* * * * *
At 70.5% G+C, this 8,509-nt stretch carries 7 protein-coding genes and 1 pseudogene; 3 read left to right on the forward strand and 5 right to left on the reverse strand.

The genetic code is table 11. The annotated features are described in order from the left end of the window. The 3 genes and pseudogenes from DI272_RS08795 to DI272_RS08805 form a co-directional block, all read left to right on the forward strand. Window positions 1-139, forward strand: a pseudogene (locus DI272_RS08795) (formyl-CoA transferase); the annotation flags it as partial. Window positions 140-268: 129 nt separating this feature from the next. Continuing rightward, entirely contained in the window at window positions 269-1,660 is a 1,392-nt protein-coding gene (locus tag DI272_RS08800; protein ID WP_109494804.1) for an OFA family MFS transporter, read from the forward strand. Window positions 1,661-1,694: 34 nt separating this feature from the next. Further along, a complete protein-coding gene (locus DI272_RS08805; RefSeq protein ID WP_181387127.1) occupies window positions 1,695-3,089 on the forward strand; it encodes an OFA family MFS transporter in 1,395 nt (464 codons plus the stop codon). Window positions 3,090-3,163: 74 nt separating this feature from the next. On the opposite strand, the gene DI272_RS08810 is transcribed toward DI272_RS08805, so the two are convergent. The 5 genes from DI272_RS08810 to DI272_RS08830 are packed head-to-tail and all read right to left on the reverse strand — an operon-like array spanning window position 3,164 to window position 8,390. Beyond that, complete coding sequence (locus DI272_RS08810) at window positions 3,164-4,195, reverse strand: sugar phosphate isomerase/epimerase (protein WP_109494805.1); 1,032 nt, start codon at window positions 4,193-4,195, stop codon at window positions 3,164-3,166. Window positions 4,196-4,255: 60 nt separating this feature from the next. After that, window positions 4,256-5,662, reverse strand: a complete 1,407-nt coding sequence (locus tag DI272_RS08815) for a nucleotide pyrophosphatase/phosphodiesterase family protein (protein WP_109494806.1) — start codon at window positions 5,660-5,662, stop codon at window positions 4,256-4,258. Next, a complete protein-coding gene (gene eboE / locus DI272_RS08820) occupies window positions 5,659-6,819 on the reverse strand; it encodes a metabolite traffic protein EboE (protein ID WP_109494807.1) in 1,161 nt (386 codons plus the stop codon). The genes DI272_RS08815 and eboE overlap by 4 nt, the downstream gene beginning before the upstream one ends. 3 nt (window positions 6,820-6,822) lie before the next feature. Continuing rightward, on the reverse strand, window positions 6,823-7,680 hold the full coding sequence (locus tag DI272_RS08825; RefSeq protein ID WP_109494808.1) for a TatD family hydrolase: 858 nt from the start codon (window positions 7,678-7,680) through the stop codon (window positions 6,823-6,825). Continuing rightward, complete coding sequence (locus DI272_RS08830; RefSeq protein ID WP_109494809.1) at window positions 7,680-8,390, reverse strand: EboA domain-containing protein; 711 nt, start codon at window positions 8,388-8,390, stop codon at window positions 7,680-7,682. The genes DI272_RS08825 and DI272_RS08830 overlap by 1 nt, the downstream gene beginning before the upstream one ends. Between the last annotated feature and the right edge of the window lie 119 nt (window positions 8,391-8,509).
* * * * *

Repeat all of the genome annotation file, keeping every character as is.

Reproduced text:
At 70.5% G+C, this 8,509-nt stretch carries 7 protein-coding genes and 1 pseudogene; 3 read left to right on the forward strand and 5 right to left on the reverse strand.

The genetic code is table 11. The annotated features are described in order from the left end of the window. The 3 genes and pseudogenes from DI272_RS08795 to DI272_RS08805 form a co-directional block, all read left to right on the forward strand. Window positions 1-139, forward strand: a pseudogene (locus DI272_RS08795) (formyl-CoA transferase); the annotation flags it as partial. Window positions 140-268: 129 nt separating this feature from the next. Continuing rightward, entirely contained in the window at window positions 269-1,660 is a 1,392-nt protein-coding gene (locus tag DI272_RS08800; protein ID WP_109494804.1) for an OFA family MFS transporter, read from the forward strand. Window positions 1,661-1,694: 34 nt separating this feature from the next. Further along, a complete protein-coding gene (locus DI272_RS08805; RefSeq protein ID WP_181387127.1) occupies window positions 1,695-3,089 on the forward strand; it encodes an OFA family MFS transporter in 1,395 nt (464 codons plus the stop codon). Window positions 3,090-3,163: 74 nt separating this feature from the next. On the opposite strand, the gene DI272_RS08810 is transcribed toward DI272_RS08805, so the two are convergent. The 5 genes from DI272_RS08810 to DI272_RS08830 are packed head-to-tail and all read right to left on the reverse strand — an operon-like array spanning window position 3,164 to window position 8,390. Beyond that, complete coding sequence (locus DI272_RS08810) at window positions 3,164-4,195, reverse strand: sugar phosphate isomerase/epimerase (protein WP_109494805.1); 1,032 nt, start codon at window positions 4,193-4,195, stop codon at window positions 3,164-3,166. Window positions 4,196-4,255: 60 nt separating this feature from the next. After that, window positions 4,256-5,662, reverse strand: a complete 1,407-nt coding sequence (locus tag DI272_RS08815) for a nucleotide pyrophosphatase/phosphodiesterase family protein (protein WP_109494806.1) — start codon at window positions 5,660-5,662, stop codon at window positions 4,256-4,258. Next, a complete protein-coding gene (gene eboE / locus DI272_RS08820) occupies window positions 5,659-6,819 on the reverse strand; it encodes a metabolite traffic protein EboE (protein ID WP_109494807.1) in 1,161 nt (386 codons plus the stop codon). The genes DI272_RS08815 and eboE overlap by 4 nt, the downstream gene beginning before the upstream one ends. 3 nt (window positions 6,820-6,822) lie before the next feature. Continuing rightward, on the reverse strand, window positions 6,823-7,680 hold the full coding sequence (locus tag DI272_RS08825; RefSeq protein ID WP_109494808.1) for a TatD family hydrolase: 858 nt from the start codon (window positions 7,678-7,680) through the stop codon (window positions 6,823-6,825). Continuing rightward, complete coding sequence (locus DI272_RS08830; RefSeq protein ID WP_109494809.1) at window positions 7,680-8,390, reverse strand: EboA domain-containing protein; 711 nt, start codon at window positions 8,388-8,390, stop codon at window positions 7,680-7,682. The genes DI272_RS08825 and DI272_RS08830 overlap by 1 nt, the downstream gene beginning before the upstream one ends. Between the last annotated feature and the right edge of the window lie 119 nt (window positions 8,391-8,509).